Beyond the hustle and bustle of Jakarta, the rich culture of Bali, the tranquil beaches of Lombok, and the historical ruins of Borobudur, Indonesia offers a very unique experience to visitors with its rich biodiversity. It’s home to various numbers of flora and fauna, as well as Southeast Asia’s largest wilderness, the Gunung Leuser National Park. This is exactly what Allan Jay Quesada experienced as the winner of the Selfie For Biodiversity Photo Contest, organized by the Department of Environment and Natural Resources’ Biodiversity Management Bureau (DENR-BMB), in cooperation with the Deustche Gessellschaft fur Internationale Zusammenarbeit (GIZ) GmbH.
The Selfie for Biodiversity Competition is an annual photo competition to help promote biodiversity to help sustain livelihood. Held in commemoration of the International Day for Biological Diversity (IDB) every May 22, the competition sought out the best entries that showcase how protecting biodiversity also helps livelihood, with Quesada gaining the top prize.
“I think that I have a part to play in helping preserve biodiversity. We all do. I’d like to think that by joining this competition, I helped make people more aware of the need to protect wildlife,” states Quesada.
Quesada admits that one of the biggest challenges for him was connecting the two components of the theme: biodiversity and livelihood.
“At first, I didn’t know how to relate biodiversity and livelihood, but I realized that yes, through well preserved and observed biodiversity, people will be able have greater choices to consume and to invest to whether for food production, raw materials, or tourism,” he adds.
For the Indonesia trip, Quesada was joined by Che (last name) and Dionne (last name from the ASEAN Center for Biodiversity. The group explored Gunung Leuser National Park, as well as the nearby city of Medan. The group also visited Halaban, a town near the national park where there is an ongoing restoration project of the jungle.
“It was really cool because we were seeing before our eyes how they’re converting these grass mountains into lush forest. We also learned about how the project’s leader balanced planting slow and fast growing trees to make sure none of the plants get choked,” adds Quesada.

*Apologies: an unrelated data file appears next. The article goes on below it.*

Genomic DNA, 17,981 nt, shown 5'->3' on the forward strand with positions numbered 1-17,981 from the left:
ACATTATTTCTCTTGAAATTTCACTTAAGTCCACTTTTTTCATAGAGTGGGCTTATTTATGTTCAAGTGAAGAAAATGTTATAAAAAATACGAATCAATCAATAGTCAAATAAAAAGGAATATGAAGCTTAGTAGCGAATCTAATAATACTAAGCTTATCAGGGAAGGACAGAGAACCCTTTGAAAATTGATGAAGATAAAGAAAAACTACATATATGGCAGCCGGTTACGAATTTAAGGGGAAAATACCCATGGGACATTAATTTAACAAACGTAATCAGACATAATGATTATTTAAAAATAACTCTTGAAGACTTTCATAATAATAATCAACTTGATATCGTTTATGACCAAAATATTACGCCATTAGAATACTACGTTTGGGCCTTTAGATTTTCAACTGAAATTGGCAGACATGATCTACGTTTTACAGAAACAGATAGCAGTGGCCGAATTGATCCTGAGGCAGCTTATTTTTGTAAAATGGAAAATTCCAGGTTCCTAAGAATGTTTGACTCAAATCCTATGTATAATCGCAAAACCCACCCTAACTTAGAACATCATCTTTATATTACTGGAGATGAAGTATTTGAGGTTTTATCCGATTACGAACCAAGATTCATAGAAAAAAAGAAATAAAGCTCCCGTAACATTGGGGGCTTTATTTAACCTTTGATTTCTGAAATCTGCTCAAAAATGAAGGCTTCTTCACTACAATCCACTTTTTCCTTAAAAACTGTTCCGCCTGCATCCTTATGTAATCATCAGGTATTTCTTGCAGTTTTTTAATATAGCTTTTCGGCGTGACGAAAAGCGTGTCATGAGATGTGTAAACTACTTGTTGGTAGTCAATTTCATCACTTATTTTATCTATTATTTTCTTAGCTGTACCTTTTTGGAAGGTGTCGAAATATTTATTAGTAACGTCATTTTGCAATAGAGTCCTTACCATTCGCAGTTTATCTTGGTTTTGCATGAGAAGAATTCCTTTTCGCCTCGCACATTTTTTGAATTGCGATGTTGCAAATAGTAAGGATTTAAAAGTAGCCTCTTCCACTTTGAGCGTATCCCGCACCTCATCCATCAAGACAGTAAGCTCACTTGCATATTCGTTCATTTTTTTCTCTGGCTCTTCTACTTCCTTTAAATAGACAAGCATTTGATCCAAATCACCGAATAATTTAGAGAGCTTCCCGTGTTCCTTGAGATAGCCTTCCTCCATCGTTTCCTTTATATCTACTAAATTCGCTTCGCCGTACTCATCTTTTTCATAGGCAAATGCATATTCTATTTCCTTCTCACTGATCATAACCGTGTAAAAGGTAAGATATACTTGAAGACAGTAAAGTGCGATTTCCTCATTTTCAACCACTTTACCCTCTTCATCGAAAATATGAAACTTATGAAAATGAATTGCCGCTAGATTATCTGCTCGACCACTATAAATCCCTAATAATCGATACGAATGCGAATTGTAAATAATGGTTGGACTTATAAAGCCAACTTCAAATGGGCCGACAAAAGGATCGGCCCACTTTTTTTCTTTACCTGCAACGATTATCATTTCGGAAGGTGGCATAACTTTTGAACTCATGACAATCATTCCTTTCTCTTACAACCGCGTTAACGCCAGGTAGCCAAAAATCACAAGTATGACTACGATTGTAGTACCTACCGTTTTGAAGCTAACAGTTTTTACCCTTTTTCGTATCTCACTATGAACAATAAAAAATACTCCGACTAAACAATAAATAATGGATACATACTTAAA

His favorite part was visiting the elephant park on the visit’s third day. It was his first time encountering an elephant, so it was a treat to get up close.
“I find the elephant park visit very unforgettable. I even got to feed and bathe one. I think if we can replicate this up-close encounter with an animal, it would be good for our tourism industry,” he states.
Whilst there, Quesada was able to learn valuable lessons from the people of Sumatra, including strategies in forest building and issues in palm oil distribution. He also was able to take home some lessons he thinks the Philippine government should take note.
“Whilst I was there, I marveled at how well taken care of their wildlife parks are. The Indonesian government really puts so much effort into making sure their forests are well conserved for the people who visit. If only we can do the same for the Philippines,” he enthuses.
Over all, Quesada is grateful for this opportunity to explore Indonesia thanks to the Selfie for Biodiversity contest.
“Most of all, it’s an opportunity to learn. I’m very happy to have gone on this trip because I’ve gotten valuable lessons that I can apply here in the Philippines,” Quesada says.